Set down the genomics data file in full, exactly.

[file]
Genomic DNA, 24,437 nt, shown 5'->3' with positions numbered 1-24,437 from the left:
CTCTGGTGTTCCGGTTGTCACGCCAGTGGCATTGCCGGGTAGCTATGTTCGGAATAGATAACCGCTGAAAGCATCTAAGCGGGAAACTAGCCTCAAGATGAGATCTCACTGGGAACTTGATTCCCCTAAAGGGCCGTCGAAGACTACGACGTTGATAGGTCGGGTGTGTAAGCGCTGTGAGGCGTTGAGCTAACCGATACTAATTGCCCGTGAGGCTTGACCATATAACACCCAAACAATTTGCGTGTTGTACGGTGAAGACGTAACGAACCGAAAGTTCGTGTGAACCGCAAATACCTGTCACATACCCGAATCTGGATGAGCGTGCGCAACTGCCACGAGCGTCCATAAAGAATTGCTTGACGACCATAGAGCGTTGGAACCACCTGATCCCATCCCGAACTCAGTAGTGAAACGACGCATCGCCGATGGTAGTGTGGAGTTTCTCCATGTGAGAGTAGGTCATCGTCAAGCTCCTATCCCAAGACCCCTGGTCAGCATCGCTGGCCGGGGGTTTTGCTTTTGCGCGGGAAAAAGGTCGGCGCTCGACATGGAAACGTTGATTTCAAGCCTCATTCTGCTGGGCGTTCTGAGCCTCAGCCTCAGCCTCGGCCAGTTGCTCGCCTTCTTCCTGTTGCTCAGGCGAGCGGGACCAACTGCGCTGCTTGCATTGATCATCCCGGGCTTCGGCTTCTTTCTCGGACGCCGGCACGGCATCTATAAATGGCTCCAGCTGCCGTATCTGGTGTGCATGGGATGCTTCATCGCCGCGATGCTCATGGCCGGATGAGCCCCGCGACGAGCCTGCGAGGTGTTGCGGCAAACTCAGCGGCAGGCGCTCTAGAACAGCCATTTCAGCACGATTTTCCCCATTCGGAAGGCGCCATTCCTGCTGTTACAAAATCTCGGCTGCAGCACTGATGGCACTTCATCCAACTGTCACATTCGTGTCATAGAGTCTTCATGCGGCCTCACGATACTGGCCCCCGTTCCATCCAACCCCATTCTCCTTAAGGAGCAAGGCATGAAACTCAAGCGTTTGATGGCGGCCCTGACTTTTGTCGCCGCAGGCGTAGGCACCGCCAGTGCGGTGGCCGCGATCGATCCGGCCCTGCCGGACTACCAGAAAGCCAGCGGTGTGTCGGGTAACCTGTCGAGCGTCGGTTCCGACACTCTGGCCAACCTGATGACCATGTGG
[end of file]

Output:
Genomic DNA, 24,437 nt, shown 5'->3' with positions numbered 1-24,437 from the left:
CTCTGGTGTTCCGGTTGTCACGCCAGTGGCATTGCCGGGTAGCTATGTTCGGAATAGATAACCGCTGAAAGCATCTAAGCGGGAAACTAGCCTCAAGATGAGATCTCACTGGGAACTTGATTCCCCTAAAGGGCCGTCGAAGACTACGACGTTGATAGGTCGGGTGTGTAAGCGCTGTGAGGCGTTGAGCTAACCGATACTAATTGCCCGTGAGGCTTGACCATATAACACCCAAACAATTTGCGTGTTGTACGGTGAAGACGTAACGAACCGAAAGTTCGTGTGAACCGCAAATACCTGTCACATACCCGAATCTGGATGAGCGTGCGCAACTGCCACGAGCGTCCATAAAGAATTGCTTGACGACCATAGAGCGTTGGAACCACCTGATCCCATCCCGAACTCAGTAGTGAAACGACGCATCGCCGATGGTAGTGTGGAGTTTCTCCATGTGAGAGTAGGTCATCGTCAAGCTCCTATCCCAAGACCCCTGGTCAGCATCGCTGGCCGGGGGTTTTGCTTTTGCGCGGGAAAAAGGTCGGCGCTCGACATGGAAACGTTGATTTCAAGCCTCATTCTGCTGGGCGTTCTGAGCCTCAGCCTCAGCCTCGGCCAGTTGCTCGCCTTCTTCCTGTTGCTCAGGCGAGCGGGACCAACTGCGCTGCTTGCATTGATCATCCCGGGCTTCGGCTTCTTTCTCGGACGCCGGCACGGCATCTATAAATGGCTCCAGCTGCCGTATCTGGTGTGCATGGGATGCTTCATCGCCGCGATGCTCATGGCCGGATGAGCCCCGCGACGAGCCTGCGAGGTGTTGCGGCAAACTCAGCGGCAGGCGCTCTAGAACAGCCATTTCAGCACGATTTTCCCCATTCGGAAGGCGCCATTCCTGCTGTTACAAAATCTCGGCTGCAGCACTGATGGCACTTCATCCAACTGTCACATTCGTGTCATAGAGTCTTCATGCGGCCTCACGATACTGGCCCCCGTTCCATCCAACCCCATTCTCCTTAAGGAGCAAGGCATGAAACTCAAGCGTTTGATGGCGGCCCTGACTTTTGTCGCCGCAGGCGTAGGCACCGCCAGTGCGGTGGCCGCGATCGATCCGGCCCTGCCGGACTACCAGAAAGCCAGCGGTGTGTCGGGTAACCTGTCGAGCGTCGGTTCCGACACTCTGGCCAACCTGATGACCATGTGG